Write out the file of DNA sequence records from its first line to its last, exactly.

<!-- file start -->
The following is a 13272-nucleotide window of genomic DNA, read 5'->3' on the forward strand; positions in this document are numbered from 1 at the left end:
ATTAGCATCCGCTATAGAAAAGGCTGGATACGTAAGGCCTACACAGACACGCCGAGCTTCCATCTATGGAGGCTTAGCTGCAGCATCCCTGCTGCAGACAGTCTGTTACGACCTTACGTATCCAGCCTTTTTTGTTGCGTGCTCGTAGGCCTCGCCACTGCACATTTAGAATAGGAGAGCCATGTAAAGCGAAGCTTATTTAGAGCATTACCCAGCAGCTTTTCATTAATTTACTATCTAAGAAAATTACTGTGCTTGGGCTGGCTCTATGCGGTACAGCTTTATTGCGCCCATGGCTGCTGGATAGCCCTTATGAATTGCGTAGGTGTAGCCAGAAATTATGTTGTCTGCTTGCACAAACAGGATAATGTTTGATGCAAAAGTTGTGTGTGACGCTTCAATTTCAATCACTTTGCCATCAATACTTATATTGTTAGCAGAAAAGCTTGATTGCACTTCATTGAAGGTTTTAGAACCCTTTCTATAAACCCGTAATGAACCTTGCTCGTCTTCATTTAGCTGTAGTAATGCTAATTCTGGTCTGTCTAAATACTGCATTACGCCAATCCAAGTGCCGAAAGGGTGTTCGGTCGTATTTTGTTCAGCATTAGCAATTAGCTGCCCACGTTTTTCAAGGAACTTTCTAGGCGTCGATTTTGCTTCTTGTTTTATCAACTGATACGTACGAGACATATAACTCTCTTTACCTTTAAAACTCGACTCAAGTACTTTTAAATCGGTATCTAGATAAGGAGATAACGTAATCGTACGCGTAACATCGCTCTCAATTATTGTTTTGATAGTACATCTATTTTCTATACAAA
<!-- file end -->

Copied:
The following is a 13272-nucleotide window of genomic DNA, read 5'->3' on the forward strand; positions in this document are numbered from 1 at the left end:
ATTAGCATCCGCTATAGAAAAGGCTGGATACGTAAGGCCTACACAGACACGCCGAGCTTCCATCTATGGAGGCTTAGCTGCAGCATCCCTGCTGCAGACAGTCTGTTACGACCTTACGTATCCAGCCTTTTTTGTTGCGTGCTCGTAGGCCTCGCCACTGCACATTTAGAATAGGAGAGCCATGTAAAGCGAAGCTTATTTAGAGCATTACCCAGCAGCTTTTCATTAATTTACTATCTAAGAAAATTACTGTGCTTGGGCTGGCTCTATGCGGTACAGCTTTATTGCGCCCATGGCTGCTGGATAGCCCTTATGAATTGCGTAGGTGTAGCCAGAAATTATGTTGTCTGCTTGCACAAACAGGATAATGTTTGATGCAAAAGTTGTGTGTGACGCTTCAATTTCAATCACTTTGCCATCAATACTTATATTGTTAGCAGAAAAGCTTGATTGCACTTCATTGAAGGTTTTAGAACCCTTTCTATAAACCCGTAATGAACCTTGCTCGTCTTCATTTAGCTGTAGTAATGCTAATTCTGGTCTGTCTAAATACTGCATTACGCCAATCCAAGTGCCGAAAGGGTGTTCGGTCGTATTTTGTTCAGCATTAGCAATTAGCTGCCCACGTTTTTCAAGGAACTTTCTAGGCGTCGATTTTGCTTCTTGTTTTATCAACTGATACGTACGAGACATATAACTCTCTTTACCTTTAAAACTCGACTCAAGTACTTTTAAATCGGTATCTAGATAAGGAGATAACGTAATCGTACGCGTAACATCGCTCTCAATTATTGTTTTGATAGTACATCTATTTTCTATACAAA